She credits Poulin as one of the “two best hands-on editors of poetry that ever lived.” Editors now take a “fairly hands-off” approach, which Dorianne explains “is no reflection on the editors of today. Times have changed. There are just so many books out now, and editors don’t really have the time. I think editors choose books they know are going to be fairly polished when they come in.”
So, what do editors at publishing houses edit for to make poetry publishable? Dorianne was relaxed about a manuscript she was waiting to hear back on from the editors at Norton. “I send polished work. My friends and colleagues have looked the work over and I’ve taken it as far as I can. I’m waiting for the copy editor to get back to me about my latest book and expect there will be plenty of small questions I’ll have to consider, but nothing major.”
Since poets seem to have more freedom with their work than other writers, I wondered how much choice they have regarding the titles of their poetry collections. My understanding is that generally publishers pick a title they think is marketable, but since poetry has such a small market, Dorianne says that she typically gets to pick her own titles too, though she says “I have been over-ridden. I was going to call my first book Skipping Stones and my friend, the great poet Philip Levine, said ‘What about Awake?’ I loved it immediately. Al Poulin was concerned that it might be confused with the monthly illustrated magazine printed and published by Jehovah’s Witnesses. We convinced him that it wasn’t going to be a real problem.” Probably not. Her poetry doesn’t exactly have the same audience as the Jehovah’s Witnesses magazine, since she often questions a god rather than affirming him.
I also wondered about the turn-around time for a collection of poetry since collections aren’t edited as heavily as prose. She says that, for her, a book typically takes a year to come out, with some poems going through hundreds of rounds of revisions. The ordering of poems is also her choice. “And my husband’s,” she says. “He ordered my last two books. I helped, of course, but really, it was his idea and then we simply played around a bit here and there. Other friends put in their two cents as well. It takes a village! My first two books were in my own order and my editor liked it. He did ask me to take a few weaker poems out and replace with stronger, newer poems, but I inserted them where I felt they fit best.”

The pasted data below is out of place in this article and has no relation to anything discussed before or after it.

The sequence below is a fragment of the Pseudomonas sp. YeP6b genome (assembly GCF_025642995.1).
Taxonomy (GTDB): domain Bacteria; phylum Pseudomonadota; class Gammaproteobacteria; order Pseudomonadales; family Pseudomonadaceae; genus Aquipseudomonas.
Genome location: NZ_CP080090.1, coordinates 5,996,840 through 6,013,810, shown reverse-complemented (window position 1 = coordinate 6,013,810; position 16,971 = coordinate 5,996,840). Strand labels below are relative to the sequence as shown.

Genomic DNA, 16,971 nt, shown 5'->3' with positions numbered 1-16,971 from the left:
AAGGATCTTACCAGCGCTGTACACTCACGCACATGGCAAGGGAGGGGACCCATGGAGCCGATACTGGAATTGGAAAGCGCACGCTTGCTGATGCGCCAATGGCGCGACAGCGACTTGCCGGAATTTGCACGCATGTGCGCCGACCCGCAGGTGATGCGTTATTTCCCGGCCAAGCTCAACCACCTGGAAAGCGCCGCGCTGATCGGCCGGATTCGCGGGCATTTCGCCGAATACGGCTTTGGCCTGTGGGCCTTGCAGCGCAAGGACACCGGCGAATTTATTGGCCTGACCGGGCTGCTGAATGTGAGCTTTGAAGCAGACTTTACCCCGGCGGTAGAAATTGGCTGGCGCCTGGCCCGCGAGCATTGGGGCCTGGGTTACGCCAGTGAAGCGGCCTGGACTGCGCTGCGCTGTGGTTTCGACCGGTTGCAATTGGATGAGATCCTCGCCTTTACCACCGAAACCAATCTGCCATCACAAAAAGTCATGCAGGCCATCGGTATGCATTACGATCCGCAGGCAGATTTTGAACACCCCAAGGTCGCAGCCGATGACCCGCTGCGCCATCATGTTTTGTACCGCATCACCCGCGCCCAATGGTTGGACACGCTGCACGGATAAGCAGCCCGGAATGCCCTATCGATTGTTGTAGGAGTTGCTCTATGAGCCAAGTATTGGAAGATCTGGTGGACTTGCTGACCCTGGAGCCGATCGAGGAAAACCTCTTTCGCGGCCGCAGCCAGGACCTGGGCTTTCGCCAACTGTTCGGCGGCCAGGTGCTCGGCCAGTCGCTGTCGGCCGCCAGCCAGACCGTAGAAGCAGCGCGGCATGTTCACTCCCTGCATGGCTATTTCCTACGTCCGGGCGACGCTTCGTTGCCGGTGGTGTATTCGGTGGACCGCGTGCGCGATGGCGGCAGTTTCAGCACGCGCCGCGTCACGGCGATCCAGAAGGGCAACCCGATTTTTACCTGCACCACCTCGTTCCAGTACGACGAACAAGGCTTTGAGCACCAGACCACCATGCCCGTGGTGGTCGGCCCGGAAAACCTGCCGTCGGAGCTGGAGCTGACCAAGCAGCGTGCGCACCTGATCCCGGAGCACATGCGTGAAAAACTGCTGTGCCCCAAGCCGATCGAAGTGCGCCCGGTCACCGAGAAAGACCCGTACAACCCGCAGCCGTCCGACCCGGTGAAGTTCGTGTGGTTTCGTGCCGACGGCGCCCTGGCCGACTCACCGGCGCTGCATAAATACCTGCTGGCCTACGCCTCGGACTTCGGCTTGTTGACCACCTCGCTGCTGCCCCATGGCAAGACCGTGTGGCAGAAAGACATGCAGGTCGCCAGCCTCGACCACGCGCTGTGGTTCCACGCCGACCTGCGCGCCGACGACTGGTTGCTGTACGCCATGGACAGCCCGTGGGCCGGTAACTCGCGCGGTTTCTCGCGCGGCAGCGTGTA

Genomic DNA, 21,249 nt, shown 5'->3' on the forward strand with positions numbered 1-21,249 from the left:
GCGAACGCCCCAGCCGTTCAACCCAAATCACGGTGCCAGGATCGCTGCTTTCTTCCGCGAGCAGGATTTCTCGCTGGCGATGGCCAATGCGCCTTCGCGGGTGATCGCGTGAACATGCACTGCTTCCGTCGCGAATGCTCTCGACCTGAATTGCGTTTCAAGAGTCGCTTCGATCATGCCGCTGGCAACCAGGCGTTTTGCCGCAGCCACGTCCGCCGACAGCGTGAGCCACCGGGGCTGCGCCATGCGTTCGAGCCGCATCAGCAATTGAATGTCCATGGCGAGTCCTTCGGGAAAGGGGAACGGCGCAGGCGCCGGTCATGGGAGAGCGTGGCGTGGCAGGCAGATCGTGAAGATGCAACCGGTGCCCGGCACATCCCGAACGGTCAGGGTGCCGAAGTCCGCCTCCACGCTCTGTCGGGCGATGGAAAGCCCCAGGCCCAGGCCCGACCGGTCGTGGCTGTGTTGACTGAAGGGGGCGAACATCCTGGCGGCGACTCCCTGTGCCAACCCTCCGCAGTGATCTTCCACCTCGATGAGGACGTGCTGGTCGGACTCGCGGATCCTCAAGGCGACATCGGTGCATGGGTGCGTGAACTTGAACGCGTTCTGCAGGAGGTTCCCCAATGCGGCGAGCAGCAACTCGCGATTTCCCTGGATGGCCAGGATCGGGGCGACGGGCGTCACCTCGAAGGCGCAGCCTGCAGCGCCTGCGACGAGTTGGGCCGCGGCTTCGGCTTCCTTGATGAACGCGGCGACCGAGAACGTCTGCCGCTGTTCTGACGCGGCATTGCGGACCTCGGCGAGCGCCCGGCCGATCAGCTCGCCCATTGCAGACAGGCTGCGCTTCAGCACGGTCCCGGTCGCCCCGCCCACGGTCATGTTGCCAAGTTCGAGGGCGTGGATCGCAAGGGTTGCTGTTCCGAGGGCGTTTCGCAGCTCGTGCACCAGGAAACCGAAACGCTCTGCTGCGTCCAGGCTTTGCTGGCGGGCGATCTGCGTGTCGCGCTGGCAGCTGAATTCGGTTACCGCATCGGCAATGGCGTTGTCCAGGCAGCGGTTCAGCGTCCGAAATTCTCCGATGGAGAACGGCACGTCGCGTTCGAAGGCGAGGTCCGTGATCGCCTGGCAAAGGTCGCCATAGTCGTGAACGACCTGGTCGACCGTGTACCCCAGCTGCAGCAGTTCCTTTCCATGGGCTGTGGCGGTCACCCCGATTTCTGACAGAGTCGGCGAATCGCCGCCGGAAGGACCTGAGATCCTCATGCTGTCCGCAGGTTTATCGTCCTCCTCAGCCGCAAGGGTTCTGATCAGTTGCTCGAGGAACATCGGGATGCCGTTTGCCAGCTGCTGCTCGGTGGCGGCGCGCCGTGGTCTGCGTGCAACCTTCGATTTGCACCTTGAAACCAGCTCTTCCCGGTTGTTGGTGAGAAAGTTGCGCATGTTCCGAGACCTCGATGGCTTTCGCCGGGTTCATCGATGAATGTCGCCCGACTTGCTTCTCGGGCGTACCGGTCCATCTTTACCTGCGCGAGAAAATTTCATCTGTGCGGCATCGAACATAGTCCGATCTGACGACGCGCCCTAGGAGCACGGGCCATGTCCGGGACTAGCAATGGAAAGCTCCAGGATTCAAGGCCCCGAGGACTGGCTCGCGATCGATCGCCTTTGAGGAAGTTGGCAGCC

I was also interested in Dorianne’s role as an editor. She was modest, saying, “I’ve been a guest editor for publications like The Pushcart Prize, The Cortland Review, and a number of other small presses, but I’m simply choosing the best of what I’m sent.”
But really, Dorianne was an editor when she came to that workshop at Pacific University. I didn’t have any poems for her to look at, but another student, Amy, brought in a poem about a female Jesus. Amy asks in her poem if the masses would have listened when a female Jesus preached. Would her enemies rape her? Amy’s anger about the sexualization of women was clear in the poem, and came out in the lines “I wonder/how Jesus would fare/with tits and a warm pussy.”
Dorianne paused at the line, said, “That’s interesting. But this is Jesus, woman or not. Let’s be gentler here.”
The suggestion that Dorianne made for the last line was “in a body like mine,” connecting the image to Amy the poet. The line is more gentler and resonant than the original, yet still physical.
Had I more time for the interview, I would have asked Dorianne if she remembered that class, and if she would consider her responses to be editing or teaching, or if perhaps sometimes those things were the same. I would also like to know if she gets to edit her husband’s poetry since she spent so much time describing how he edited hers. I did have time to ask her what she had learned about herself from the editing process: “That I need it. Every writer needs a good pair of eyes and ears, not their own, to see the work fresh. I don’t always take a suggestion, but there have been many times when days, weeks, months or even years later I look again and say, you know, he or she was right, and make the change. Writing takes time. A poem needs time to settle.”